1.1 Safety in the Science Classroom

1.1 Safety in the Science Classroom

5.1 - Acids and Bases Many familiar compounds are acids or bases Classification as acid or base is based on chemical composition If you know a compounds chemical formula, you may be able to identify it as an acid / base *Acids and bases can be very dangerous* They can be very corrosive (in the case of a strong acid) or caustic (in the case of a strong base) NEVER try to identify an acid or base by taste or touch pH Scale the strength of acids & bases in measured on the pH scale pH of an acidic solution: 1-7 the more acidic a solution, the closer its pH is to 1

pH of a neutral solution: 7 pH of a basic solution: 7-14 the more basic a solution, the closer its pH is to 14 1 unit of change on the pH scale = 10 times change in the degree of acidity / basicity Ex. a solution with pH 4 is 101 = 10 times more acidic than a solution with pH 5 Ex. a solution with pH 3 is 103 = 1000 times more acidic than a solution with pH 6 pH Indicators pH indicators are chemicals that change colour depending on the acidity / basicity of the solution in which they are placed litmus paper: blue = basic red = acidic Why should you use both blue and red litmus when

testing a solution? A pH meter uses probes to measure the electrical conductivity of a solution Indicators change colour at different pH values, so different indicators are used to identify different pH values bromothymol blue for pH 6 7.6 phenolphthalein for pH 8.2 10 many natural sources (ie. beets and cabbage) are indicators Acids Acids are often written with subscript (aq) = aqueous, since they often must be dissolved in water to behave like acids The chemical formula of an acid usually starts with hydrogen (H-) HCl(aq) = hydrochloric acid, HNO3(aq) = nitric acid

Acids with a carbon usually have the C written first CH3COOH(aq) = acetic acid Naming Acids -ate -ic -ite -ous 1. hydrogen + _____-ide = hydro_____-ic acid HF = hydrogen fluoride if no state of matter is given, start name with hydrogen HF(aq) = hydrofluoric acid 2. hydrogen + _____-ate = ________-ic acid H2CO3 = hydrogen carbonate H2CO3(aq) = carbonic acid 3. hydrogen + _____-ite = _______-ous acid H2SO3 = hydrogen sulphite H2SO3(aq) = sulphurous acid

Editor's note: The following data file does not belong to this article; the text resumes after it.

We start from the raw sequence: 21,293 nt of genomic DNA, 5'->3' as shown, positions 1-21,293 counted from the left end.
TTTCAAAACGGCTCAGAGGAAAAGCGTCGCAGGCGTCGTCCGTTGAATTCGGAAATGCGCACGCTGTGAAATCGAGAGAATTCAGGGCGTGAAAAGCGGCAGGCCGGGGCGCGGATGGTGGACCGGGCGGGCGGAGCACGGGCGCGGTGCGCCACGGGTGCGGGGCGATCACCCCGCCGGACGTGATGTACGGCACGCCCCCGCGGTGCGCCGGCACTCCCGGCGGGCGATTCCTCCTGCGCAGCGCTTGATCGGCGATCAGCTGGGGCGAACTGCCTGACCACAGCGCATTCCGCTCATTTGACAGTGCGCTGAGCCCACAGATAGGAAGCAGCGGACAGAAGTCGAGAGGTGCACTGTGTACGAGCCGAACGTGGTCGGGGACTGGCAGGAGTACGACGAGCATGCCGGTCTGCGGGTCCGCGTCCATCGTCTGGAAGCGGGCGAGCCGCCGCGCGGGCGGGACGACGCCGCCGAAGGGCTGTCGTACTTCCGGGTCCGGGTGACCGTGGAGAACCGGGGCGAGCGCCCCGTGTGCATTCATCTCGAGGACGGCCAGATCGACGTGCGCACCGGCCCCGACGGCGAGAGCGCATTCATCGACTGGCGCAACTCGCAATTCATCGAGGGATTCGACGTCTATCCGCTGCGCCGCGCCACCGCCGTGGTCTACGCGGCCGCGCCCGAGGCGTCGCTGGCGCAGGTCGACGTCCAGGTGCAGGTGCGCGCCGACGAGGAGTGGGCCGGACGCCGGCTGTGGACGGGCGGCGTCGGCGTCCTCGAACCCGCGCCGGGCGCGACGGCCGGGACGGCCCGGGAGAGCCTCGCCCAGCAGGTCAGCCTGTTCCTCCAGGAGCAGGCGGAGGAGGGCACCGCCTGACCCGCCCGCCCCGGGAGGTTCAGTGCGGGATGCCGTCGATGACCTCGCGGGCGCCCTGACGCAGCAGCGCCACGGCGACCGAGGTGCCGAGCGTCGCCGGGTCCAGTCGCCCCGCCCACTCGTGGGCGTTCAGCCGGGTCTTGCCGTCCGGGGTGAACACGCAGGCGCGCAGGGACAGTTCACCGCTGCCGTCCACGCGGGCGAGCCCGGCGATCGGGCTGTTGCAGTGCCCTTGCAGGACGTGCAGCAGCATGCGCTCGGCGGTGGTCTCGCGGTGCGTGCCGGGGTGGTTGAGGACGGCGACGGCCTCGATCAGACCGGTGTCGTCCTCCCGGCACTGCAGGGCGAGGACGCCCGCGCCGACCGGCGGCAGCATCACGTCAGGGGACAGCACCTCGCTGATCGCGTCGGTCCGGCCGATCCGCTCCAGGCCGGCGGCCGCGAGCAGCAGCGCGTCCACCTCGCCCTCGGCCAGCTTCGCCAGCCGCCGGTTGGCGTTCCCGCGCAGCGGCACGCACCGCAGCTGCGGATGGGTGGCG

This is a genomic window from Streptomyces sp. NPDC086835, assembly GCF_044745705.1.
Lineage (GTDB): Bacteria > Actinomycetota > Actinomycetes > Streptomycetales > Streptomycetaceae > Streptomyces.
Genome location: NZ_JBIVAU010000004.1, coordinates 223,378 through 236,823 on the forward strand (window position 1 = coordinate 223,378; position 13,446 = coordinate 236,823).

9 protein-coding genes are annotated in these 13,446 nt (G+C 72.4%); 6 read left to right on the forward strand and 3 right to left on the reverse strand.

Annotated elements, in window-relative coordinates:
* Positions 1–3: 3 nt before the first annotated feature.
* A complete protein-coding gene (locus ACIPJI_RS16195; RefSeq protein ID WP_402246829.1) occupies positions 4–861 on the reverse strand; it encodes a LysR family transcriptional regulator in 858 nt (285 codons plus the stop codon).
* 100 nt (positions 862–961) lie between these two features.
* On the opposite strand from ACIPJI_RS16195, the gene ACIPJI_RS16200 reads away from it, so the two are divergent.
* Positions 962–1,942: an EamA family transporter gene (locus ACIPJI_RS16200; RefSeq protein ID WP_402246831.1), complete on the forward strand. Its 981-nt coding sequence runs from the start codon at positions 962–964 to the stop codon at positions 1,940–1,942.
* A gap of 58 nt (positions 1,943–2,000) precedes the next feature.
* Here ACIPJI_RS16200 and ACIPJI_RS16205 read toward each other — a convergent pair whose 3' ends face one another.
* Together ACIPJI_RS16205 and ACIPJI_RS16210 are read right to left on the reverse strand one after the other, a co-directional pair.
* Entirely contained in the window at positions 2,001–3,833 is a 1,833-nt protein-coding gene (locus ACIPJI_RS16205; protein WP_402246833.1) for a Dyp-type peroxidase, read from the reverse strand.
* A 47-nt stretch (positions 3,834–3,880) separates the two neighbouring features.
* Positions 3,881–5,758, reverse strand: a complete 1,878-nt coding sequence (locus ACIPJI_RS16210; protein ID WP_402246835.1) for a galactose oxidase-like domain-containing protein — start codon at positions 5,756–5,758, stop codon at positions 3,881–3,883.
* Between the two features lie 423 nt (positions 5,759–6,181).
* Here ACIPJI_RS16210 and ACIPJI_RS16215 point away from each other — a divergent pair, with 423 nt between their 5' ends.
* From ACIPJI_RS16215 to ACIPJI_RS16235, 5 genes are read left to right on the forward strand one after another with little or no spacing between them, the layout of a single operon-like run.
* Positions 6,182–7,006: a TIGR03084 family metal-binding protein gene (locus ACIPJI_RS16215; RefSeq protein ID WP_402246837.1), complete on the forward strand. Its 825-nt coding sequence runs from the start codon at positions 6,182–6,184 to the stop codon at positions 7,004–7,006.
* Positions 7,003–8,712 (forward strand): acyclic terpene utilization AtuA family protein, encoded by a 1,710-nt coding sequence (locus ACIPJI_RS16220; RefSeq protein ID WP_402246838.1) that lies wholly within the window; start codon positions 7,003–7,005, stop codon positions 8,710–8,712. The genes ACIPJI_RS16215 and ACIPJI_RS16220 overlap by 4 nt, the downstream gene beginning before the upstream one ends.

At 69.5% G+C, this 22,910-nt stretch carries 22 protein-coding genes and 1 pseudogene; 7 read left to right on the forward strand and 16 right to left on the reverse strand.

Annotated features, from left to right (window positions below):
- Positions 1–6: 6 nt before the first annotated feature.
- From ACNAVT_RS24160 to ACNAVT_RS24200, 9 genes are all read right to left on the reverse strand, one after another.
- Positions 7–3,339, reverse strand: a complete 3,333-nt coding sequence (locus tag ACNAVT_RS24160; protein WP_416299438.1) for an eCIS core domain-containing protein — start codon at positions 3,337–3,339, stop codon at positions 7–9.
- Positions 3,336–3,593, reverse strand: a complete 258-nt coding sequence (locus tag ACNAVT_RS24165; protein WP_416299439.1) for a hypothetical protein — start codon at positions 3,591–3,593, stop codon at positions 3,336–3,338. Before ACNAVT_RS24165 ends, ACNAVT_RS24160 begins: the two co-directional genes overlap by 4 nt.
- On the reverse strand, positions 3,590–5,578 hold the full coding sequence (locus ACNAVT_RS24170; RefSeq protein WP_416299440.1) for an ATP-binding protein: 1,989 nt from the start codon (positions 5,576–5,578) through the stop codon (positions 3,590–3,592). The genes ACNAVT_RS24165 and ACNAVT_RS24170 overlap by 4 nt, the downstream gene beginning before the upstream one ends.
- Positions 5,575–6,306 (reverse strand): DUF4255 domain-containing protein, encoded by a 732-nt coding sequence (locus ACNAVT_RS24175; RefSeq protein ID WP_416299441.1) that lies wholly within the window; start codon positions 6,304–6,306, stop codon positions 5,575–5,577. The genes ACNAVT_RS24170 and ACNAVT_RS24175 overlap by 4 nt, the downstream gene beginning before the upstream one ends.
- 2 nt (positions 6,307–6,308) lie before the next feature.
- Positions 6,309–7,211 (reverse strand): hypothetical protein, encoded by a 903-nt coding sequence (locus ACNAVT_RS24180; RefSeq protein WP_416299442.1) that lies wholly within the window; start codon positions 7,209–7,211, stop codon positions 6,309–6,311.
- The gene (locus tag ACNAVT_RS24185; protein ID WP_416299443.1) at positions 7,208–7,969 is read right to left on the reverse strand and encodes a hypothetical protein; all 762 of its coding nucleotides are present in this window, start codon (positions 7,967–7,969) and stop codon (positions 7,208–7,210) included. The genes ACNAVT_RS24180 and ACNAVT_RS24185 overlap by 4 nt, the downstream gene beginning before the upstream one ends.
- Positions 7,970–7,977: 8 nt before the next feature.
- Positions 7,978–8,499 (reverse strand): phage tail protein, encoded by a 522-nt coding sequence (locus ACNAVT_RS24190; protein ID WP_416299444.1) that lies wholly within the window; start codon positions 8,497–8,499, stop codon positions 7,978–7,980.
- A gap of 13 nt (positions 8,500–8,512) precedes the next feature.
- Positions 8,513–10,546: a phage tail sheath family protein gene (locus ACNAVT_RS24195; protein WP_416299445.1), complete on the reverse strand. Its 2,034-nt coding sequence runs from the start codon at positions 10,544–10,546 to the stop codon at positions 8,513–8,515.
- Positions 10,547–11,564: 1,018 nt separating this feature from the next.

Naming Acids Note how the names can change with the addition of (aq). Formula Chemical Name Formula in Solution Chemical Name can be changed to... HCl hydrogen chloride HCl (aq)

hydrochloric acid HBr hydrogen bromide HBr (aq) hydrobromic acid HClO3 hydrogen chlorate HClO3 (aq)

chloric acid HClO2 hydrogen chlorite HClO2 (aq) chlorous acid Some Common Acids HNO3 (aq) nitric acid H2SO4 (aq) - _________________________ H3PO4 (aq) - _________________________ H2CO3 (aq) - _________________________ Knowing these acids can help you recall the combining

capacities of their polyatomic ions - YAY!! Use the reverse cross rule and the fact that the hydrogen ion has an ion charge of +1. Bases Bases are often written with subscript (aq) = aqueous, since they often must be dissolved in water to behave like bases The chemical formula of a base usually ends with hydroxide (-OH) Examples of common bases NaOH(aq) Mg(OH)2(aq) Ca(OH)2(aq) NH4OH(aq) See page 227

(c) McGraw Hill Ryerson 2007 Production of Ions Acids and bases can conduct electricity because they release ions in solution. Acids release H+(aq) ions Bases release OH(aq) ions The pH of a solution refers to the concentration of ions it has. Square brackets signify concentration: [H+(aq)], [OH(aq)] High [H+(aq)] = low pH, very acidic High [OH(aq)] = high pH, very basic H+ and OH ions readily react with each other, so a solution cannot be both acidic and basic at the same time. They cancel each other out and form water in a process called neutralization. H+(aq) + OH(aq) H2O( ) See page 228 (c) McGraw Hill Ryerson 2007

Basic = alkaline we sometimes use the terms basic and alkaline interchangeably alkaline earth metals (ie. Ca, Mg, ) combine with water to produce basic solutions Ex. Ca + 2H2O Ca(OH)2 + H2 (-OH) signifies a base See page 227 (c) McGraw Hill Ryerson 2007 Properties of Bases taste* bitter (*never put anything from the science lab in your mouth!) feel** slippery (**never touch chemicals with your bare

skin!) many bases are caustic burn skin no reaction with metal conduct electricity have a pH greater than 7 turn red litmus paper blue phenolphthalein is pink in a basic solution form OH-(aq) (hydroxide) ions in solution chemical formula of a base usually ends with OH Properties of Acids taste* sour (*never put anything from the science lab in your mouth!) many acids are corrosive burn skin** & eat through metal (**never touch chemicals with your bare skin!) conduct electricity

have a pH less than 7 turn blue litmus paper red phenolphthalein is colourless in an acidic solution form H+(aq) (hydrogen) ions in solution chemical formula of an acid usually starts with H http://www.brainpop.com/science/matterandchemistry/acidsandbases/ http://www.bcscience.com/bc10/pgs/quiz_section5.1.htm

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